Gramm-Rudman or something like it.
That’s the consoling phrase I keep hearing as lawmakers talk about implementing an automatic control on government spending in the style of the 1985 Gramm-Rudman plan. President Barack Obama, for example, has called for a “debt failsafe” that would cut spending and raise taxes if the ratio of the federal debt to gross domestic product doesn’t stabilize by 2014.
Top Senate Democrat Harry Reid advocates a limit on the deficit, a law binding Congress to reduce the deficit when it reaches certain levels. Others are proposing simple caps on spending that make it harder for committee chairmen to push through extra outlays when no one is looking.
Of course the calm counsel on the need for devices is supposed to distract us from the fact that the devices are being put forward as part of a wild package that would increase the debt ceiling well above the appalling and unsober level of $14 trillion.
But what was Gramm-Rudman and what did it accomplish? A look back a quarter century makes clear that some of today’s consolation Gramm-Rudmans might yield the opposite of the result their advocates intend.
The first Gramm-Rudman gesture was, just as now, a gesture of contrition. Spending seemed to be out of control, everyone blamed Congress. “It is 1985,” said a Wall Street Journal editorial, “there’s congressional government, and there’s chaos.”
Threat of ‘Sequesters’
There were proposals to raise the debt ceiling to the then-dreadful sounding level of $2 trillion from $1.8 trillion. Three senators, Phil Gramm of Texas, Warren Rudman of New Hampshire and Ernest Hollings of South Carolina proposed an amendment to the debt ceiling increase: a plan setting deficit targets for each year from 1986 to 1991. Under the rule, failure to meet those deficit limits would trigger equal spending cuts, called “sequesters,” for defense and non-defense expenditures.
Gramm-Rudman contained no tax increases; the punishment hit the spending side alone. As Gramm, who will testify before the Senate Budget Committee tomorrow on the current debt ceiling, recalls, “by threatening across-the-board cuts, it gave congressmen and senators an incentive to make hard choices and provided a shield against those who criticized their choices.”
The law permitted the Senate to halt an automatic cut by a vote of 60 or more. Emergencies like wars or recessions were considered valid pretexts for suspension.
These exceptions weakened the device; by 1990, there was both recession and the first Iraq war, and Gramm-Rudman became history.
Nonetheless, Gramm-Rudman didn’t fail. Spending growth indeed slowed in the late 1980s. The device’s very presence served as a sort of reality check that discouraged new entitlements. The only big new entitlement of the Gramm-Rudman period was catastrophic coverage of Medicare.
Pundits usually depict this step as a failure. They enjoy recalling the humiliation of House Ways and Means Chairman Dan Rostenkowski when angry seniors assailed him over the coverage’s upfront premium tax.
But the catastrophic coverage event was in its way a model of civics. Congress was honest about the costs of a program and didn’t conceal those costs in the out-years; voters were honest about what they wanted to pay and killed the program. In short, Gramm-Rudman’s statutory rules may have emphasized the deficit and helped keep the federal government smaller than it otherwise might have been, and the private sector, larger.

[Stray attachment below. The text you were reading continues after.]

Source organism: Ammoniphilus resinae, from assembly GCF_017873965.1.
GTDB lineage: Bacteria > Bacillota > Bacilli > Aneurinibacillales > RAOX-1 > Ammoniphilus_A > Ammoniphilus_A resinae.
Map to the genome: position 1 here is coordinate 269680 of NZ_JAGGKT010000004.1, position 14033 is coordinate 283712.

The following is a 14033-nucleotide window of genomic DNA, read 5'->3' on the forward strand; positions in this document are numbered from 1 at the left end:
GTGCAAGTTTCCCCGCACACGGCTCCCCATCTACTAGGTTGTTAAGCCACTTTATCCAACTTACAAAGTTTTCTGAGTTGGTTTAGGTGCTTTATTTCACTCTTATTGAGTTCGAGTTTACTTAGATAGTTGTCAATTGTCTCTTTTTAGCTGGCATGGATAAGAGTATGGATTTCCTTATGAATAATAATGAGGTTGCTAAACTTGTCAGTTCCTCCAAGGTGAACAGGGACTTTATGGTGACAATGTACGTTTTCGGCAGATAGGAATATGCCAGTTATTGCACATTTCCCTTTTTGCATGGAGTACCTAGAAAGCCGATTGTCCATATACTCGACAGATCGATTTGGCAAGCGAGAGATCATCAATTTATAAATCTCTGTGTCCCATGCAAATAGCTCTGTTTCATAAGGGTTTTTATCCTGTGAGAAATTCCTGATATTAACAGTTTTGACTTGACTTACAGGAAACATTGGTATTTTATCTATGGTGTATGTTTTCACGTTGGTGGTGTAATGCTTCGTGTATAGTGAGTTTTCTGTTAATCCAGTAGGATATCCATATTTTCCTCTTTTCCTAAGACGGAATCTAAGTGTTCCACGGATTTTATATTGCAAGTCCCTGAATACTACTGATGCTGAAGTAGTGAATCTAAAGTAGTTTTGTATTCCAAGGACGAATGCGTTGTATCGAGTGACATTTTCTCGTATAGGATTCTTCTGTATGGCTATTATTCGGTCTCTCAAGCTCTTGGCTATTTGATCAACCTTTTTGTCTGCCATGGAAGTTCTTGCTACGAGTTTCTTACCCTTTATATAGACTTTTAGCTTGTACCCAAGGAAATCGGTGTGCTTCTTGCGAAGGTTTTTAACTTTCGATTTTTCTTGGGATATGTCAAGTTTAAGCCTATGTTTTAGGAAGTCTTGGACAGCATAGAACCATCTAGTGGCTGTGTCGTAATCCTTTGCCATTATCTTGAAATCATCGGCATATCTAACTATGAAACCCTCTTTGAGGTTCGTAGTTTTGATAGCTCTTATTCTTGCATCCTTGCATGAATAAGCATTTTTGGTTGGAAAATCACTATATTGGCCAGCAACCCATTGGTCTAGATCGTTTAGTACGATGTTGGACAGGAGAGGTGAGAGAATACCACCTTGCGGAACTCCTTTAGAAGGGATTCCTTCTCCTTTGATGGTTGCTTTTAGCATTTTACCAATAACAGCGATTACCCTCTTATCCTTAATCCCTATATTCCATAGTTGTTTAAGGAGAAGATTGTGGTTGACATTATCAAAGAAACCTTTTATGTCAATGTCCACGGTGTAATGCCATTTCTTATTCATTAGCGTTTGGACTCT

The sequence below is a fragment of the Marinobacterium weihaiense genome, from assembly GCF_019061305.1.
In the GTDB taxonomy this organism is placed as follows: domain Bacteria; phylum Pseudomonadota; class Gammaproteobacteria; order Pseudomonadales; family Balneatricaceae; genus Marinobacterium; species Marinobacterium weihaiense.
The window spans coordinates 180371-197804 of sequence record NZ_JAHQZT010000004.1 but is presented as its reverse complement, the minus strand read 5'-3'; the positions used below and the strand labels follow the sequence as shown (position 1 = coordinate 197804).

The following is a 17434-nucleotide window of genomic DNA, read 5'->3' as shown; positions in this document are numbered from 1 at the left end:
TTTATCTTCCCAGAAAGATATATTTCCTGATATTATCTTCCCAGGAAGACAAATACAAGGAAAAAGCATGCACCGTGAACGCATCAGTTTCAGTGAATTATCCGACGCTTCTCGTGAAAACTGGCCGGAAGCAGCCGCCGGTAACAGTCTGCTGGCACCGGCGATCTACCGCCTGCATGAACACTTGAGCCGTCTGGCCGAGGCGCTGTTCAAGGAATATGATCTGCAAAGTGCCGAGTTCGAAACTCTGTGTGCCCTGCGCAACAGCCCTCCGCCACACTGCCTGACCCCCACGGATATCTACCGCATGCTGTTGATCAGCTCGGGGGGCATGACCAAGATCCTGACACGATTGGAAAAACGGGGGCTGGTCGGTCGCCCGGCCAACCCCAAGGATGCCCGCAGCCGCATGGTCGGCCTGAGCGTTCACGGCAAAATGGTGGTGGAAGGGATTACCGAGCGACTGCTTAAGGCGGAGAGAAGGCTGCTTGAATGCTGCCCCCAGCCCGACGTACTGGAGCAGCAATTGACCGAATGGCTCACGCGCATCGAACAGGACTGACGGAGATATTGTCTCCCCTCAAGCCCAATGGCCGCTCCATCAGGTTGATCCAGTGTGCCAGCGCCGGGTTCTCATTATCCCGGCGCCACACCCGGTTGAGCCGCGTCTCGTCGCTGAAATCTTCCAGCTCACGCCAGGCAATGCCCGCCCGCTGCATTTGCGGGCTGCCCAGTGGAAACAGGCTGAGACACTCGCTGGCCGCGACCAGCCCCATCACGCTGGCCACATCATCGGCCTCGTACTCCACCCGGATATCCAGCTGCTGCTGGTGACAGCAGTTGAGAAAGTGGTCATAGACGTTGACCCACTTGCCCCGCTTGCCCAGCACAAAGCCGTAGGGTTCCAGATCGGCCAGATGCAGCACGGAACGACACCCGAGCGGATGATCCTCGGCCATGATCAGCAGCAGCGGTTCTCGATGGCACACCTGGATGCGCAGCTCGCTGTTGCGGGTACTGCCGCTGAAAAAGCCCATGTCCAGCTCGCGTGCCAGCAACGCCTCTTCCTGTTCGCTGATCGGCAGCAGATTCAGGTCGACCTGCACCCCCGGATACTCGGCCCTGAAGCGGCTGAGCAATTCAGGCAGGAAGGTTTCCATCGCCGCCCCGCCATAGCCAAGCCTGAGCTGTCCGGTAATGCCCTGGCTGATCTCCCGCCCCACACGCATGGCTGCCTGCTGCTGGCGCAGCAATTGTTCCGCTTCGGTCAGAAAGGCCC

Fast forward to today and evaluate new plans in this context. The failings of Gramm-Rudman suggest that this time undoing the automatic mechanism ought to be tougher. Gramm has suggested that the House and Senate both require high majorities to halt a sequester. These days wars and recessions come annually, or even weekly, rather than once or twice a decade the way they used to.
This time, lawmakers might think twice about writing a law that permits suspension of the mechanism in case of war or economic contraction.
More important though is to decide what the goal here is, mere budget balancing or government cutting. A new constraint mechanism that includes tax increases may indeed check government growth, or even shrink it. Such a trigger plan, however, may also allow the House and Senate to prance around claiming they are demonstrating discipline even as they expand government. It is, after all, possible to maintain a large balanced budget. My preference would be for a mechanism whose sole aim is to make government smaller, where any spending increases triggered spending cuts of double the size.
Smaller Government Goal
The same beneficent “shield” effect that Gramm describes in relation to budget cuts would here, in relation to tax rate increases, work perniciously. Congressmen would be able to say raising taxes wasn’t their fault, and therefore would find them easier to permit. This is especially likely if the tax increases come years after the outlays, as would be the case under the Obama formula.
A constraint mechanism that contains triggers for budget cuts alone will by contrast impose pressure on everyone for smaller government.
“Something like Gramm-Rudman” sure sounds good. The details matter, and should be scrutinized by both lawmakers and voters, even though both groups find it easier to bask in the shame of recent expenditures.
(Amity Shlaes, a senior fellow in economic history at the Council on Foreign Relations and author of “The Forgotten Man: A New History of the Great Depression,” is a Bloomberg News columnist. The opinions expressed are her own.)
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